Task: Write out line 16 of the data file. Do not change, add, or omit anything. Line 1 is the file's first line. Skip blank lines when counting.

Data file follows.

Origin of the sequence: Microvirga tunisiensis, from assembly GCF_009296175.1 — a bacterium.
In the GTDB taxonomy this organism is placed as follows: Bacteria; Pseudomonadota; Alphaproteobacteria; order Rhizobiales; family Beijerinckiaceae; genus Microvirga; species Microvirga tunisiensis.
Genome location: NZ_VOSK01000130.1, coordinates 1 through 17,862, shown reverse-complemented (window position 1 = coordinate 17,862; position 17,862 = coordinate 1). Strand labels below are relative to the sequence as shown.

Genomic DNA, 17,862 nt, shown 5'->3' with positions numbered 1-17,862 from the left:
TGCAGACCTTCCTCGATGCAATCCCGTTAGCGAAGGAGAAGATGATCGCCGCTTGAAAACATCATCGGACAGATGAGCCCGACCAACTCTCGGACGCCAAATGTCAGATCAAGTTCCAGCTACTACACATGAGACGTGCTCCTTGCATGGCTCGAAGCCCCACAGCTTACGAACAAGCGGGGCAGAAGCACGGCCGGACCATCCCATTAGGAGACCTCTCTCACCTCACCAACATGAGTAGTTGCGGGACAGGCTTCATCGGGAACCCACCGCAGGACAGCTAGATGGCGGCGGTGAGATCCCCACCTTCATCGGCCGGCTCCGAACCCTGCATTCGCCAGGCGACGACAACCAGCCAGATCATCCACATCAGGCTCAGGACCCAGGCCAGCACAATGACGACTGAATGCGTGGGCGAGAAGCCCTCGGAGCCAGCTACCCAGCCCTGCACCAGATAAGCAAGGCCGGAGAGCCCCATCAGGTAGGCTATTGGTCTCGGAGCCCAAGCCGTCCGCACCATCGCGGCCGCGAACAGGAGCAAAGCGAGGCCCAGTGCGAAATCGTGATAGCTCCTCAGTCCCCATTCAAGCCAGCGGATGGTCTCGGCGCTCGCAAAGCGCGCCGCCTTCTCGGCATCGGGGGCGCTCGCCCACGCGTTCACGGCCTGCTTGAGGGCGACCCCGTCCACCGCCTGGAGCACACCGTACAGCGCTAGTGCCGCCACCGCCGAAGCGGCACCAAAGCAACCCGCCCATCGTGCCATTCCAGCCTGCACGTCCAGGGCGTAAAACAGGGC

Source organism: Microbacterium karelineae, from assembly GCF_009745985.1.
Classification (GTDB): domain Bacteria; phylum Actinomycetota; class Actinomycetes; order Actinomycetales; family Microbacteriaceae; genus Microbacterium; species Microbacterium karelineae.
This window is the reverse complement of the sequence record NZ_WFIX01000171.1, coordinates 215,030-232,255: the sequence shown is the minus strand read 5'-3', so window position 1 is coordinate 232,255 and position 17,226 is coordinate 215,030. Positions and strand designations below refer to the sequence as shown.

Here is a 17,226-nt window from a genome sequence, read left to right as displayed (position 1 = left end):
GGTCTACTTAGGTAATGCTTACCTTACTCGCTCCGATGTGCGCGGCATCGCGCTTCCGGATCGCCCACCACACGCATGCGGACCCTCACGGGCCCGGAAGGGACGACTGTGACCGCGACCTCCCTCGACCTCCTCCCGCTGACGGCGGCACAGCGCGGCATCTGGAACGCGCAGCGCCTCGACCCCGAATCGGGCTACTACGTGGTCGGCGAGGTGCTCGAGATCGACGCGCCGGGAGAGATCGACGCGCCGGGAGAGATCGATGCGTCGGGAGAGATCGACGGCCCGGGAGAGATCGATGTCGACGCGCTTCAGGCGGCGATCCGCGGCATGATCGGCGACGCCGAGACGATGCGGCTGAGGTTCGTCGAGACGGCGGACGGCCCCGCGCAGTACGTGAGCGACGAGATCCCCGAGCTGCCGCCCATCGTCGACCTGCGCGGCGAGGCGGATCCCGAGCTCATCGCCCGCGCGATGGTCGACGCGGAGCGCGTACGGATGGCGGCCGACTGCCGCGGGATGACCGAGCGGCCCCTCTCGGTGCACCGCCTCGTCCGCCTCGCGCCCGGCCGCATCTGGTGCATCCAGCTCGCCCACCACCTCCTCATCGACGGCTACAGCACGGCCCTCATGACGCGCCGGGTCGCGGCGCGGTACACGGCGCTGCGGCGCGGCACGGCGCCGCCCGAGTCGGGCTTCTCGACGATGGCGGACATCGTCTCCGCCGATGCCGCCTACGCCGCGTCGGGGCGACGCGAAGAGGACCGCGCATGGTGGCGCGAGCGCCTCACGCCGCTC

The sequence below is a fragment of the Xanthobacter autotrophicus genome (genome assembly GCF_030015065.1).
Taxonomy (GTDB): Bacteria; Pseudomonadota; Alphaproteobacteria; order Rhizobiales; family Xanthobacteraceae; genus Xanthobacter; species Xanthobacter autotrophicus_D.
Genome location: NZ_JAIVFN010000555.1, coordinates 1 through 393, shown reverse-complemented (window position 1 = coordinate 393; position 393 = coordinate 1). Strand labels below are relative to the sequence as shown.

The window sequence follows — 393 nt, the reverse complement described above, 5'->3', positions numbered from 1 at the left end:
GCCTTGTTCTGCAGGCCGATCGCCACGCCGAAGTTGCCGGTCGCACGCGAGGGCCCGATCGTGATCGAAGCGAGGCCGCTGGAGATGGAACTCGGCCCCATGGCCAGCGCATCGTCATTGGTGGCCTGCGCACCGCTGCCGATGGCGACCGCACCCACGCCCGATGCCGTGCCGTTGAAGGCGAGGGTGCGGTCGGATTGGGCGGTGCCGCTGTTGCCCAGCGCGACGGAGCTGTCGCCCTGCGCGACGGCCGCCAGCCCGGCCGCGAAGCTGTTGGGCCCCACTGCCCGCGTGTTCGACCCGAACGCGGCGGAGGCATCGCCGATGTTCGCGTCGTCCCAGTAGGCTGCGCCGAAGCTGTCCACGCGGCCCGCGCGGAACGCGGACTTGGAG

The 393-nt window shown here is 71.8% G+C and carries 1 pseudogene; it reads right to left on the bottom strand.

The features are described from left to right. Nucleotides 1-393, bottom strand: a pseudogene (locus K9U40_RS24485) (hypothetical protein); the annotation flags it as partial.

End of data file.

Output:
The 393-nt window shown here is 71.8% G+C and carries 1 pseudogene; it reads right to left on the bottom strand.